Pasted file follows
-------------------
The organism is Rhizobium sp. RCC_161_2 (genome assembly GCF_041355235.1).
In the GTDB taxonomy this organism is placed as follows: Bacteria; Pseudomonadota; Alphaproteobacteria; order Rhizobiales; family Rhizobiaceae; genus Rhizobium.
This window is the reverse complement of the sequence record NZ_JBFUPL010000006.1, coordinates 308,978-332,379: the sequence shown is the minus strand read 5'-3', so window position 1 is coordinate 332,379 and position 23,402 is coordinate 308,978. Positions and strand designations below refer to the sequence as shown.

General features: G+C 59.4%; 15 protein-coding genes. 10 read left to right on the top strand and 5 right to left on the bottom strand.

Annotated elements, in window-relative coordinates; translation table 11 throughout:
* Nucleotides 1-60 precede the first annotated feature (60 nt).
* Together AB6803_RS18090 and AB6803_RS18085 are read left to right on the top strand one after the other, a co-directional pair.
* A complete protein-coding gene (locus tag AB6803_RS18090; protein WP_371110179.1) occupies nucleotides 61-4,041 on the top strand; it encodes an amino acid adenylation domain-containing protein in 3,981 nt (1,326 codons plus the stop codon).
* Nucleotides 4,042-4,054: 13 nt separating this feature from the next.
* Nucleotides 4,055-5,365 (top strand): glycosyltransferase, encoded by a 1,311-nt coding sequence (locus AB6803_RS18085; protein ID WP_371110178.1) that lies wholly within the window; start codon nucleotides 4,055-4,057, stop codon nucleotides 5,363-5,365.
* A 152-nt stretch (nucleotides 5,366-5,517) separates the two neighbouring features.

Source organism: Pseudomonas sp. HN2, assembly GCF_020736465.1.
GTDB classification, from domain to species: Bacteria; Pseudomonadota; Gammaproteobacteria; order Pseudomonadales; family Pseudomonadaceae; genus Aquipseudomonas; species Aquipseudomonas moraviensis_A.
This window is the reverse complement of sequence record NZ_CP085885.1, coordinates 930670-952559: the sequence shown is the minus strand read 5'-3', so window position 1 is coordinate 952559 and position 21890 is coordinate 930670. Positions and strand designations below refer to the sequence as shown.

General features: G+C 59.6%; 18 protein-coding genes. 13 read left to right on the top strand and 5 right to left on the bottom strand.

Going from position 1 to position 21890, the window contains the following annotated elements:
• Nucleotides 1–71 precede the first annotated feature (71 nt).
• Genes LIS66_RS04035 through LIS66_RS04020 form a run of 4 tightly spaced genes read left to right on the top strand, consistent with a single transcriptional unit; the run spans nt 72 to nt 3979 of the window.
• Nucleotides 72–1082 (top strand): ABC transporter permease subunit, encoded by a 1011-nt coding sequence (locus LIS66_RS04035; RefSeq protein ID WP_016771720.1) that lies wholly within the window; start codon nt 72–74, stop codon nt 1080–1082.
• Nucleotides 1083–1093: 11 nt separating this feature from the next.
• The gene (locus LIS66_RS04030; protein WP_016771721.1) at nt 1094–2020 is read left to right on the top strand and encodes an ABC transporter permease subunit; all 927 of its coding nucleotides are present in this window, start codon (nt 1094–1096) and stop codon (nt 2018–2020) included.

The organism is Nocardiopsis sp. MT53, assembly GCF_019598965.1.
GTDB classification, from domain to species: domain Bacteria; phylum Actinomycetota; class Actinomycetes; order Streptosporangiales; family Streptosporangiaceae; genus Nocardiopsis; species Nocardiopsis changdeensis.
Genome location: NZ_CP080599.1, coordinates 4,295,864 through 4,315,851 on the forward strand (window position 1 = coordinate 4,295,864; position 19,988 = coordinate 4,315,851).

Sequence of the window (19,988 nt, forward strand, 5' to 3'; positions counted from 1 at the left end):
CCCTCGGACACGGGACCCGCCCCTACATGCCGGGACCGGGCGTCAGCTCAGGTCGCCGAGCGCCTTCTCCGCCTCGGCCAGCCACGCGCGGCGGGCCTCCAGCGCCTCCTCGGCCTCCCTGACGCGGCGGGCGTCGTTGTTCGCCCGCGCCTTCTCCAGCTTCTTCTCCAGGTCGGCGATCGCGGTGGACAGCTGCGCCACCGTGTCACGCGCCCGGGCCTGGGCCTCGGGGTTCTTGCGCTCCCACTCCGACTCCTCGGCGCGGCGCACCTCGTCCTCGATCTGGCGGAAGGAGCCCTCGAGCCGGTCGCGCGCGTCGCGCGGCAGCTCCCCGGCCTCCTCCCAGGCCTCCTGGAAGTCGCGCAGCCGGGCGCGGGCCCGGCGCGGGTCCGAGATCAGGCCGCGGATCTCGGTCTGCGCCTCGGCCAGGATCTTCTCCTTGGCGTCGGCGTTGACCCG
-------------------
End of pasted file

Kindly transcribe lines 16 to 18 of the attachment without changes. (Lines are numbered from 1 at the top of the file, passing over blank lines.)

Going from position 1 to position 21890, the window contains the following annotated elements:
• Nucleotides 1–71 precede the first annotated feature (71 nt).
• Genes LIS66_RS04035 through LIS66_RS04020 form a run of 4 tightly spaced genes read left to right on the top strand, consistent with a single transcriptional unit; the run spans nt 72 to nt 3979 of the window.